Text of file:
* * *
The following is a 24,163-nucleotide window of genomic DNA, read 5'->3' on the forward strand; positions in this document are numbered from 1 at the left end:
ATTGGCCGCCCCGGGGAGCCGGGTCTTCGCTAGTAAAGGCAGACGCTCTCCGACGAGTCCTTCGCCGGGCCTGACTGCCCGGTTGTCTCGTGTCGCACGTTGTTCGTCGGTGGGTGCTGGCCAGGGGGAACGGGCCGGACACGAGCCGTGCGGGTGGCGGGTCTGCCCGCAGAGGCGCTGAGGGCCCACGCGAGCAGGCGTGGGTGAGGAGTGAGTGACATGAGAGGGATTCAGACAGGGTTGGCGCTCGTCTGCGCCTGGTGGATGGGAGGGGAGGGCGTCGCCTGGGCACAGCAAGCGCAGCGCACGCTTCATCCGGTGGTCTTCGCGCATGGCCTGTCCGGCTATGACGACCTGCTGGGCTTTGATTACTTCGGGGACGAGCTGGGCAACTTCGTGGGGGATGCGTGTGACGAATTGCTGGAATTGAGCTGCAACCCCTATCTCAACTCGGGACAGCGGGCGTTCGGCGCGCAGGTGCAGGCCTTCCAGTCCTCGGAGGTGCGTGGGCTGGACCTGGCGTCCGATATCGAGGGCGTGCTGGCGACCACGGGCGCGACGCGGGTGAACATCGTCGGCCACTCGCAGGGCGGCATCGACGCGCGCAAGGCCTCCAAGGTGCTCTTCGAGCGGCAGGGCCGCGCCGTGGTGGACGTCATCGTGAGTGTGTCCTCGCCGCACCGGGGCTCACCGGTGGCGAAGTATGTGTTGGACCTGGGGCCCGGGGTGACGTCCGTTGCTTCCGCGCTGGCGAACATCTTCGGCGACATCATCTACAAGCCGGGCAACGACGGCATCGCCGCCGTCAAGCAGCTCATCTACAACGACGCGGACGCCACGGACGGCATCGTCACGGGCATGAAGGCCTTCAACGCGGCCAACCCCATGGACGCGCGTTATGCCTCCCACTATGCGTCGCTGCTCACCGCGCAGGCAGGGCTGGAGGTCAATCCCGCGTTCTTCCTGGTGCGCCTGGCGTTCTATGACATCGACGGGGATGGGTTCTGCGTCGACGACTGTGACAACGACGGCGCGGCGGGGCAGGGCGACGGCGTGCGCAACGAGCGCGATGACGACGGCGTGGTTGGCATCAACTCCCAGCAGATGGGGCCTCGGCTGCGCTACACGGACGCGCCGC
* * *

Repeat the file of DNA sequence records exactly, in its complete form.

The following is a 24,163-nucleotide window of genomic DNA, read 5'->3' on the forward strand; positions in this document are numbered from 1 at the left end:
ATTGGCCGCCCCGGGGAGCCGGGTCTTCGCTAGTAAAGGCAGACGCTCTCCGACGAGTCCTTCGCCGGGCCTGACTGCCCGGTTGTCTCGTGTCGCACGTTGTTCGTCGGTGGGTGCTGGCCAGGGGGAACGGGCCGGACACGAGCCGTGCGGGTGGCGGGTCTGCCCGCAGAGGCGCTGAGGGCCCACGCGAGCAGGCGTGGGTGAGGAGTGAGTGACATGAGAGGGATTCAGACAGGGTTGGCGCTCGTCTGCGCCTGGTGGATGGGAGGGGAGGGCGTCGCCTGGGCACAGCAAGCGCAGCGCACGCTTCATCCGGTGGTCTTCGCGCATGGCCTGTCCGGCTATGACGACCTGCTGGGCTTTGATTACTTCGGGGACGAGCTGGGCAACTTCGTGGGGGATGCGTGTGACGAATTGCTGGAATTGAGCTGCAACCCCTATCTCAACTCGGGACAGCGGGCGTTCGGCGCGCAGGTGCAGGCCTTCCAGTCCTCGGAGGTGCGTGGGCTGGACCTGGCGTCCGATATCGAGGGCGTGCTGGCGACCACGGGCGCGACGCGGGTGAACATCGTCGGCCACTCGCAGGGCGGCATCGACGCGCGCAAGGCCTCCAAGGTGCTCTTCGAGCGGCAGGGCCGCGCCGTGGTGGACGTCATCGTGAGTGTGTCCTCGCCGCACCGGGGCTCACCGGTGGCGAAGTATGTGTTGGACCTGGGGCCCGGGGTGACGTCCGTTGCTTCCGCGCTGGCGAACATCTTCGGCGACATCATCTACAAGCCGGGCAACGACGGCATCGCCGCCGTCAAGCAGCTCATCTACAACGACGCGGACGCCACGGACGGCATCGTCACGGGCATGAAGGCCTTCAACGCGGCCAACCCCATGGACGCGCGTTATGCCTCCCACTATGCGTCGCTGCTCACCGCGCAGGCAGGGCTGGAGGTCAATCCCGCGTTCTTCCTGGTGCGCCTGGCGTTCTATGACATCGACGGGGATGGGTTCTGCGTCGACGACTGTGACAACGACGGCGCGGCGGGGCAGGGCGACGGCGTGCGCAACGAGCGCGATGACGACGGCGTGGTTGGCATCAACTCCCAGCAGATGGGGCCTCGGCTGCGCTACACGGACGCGCCGC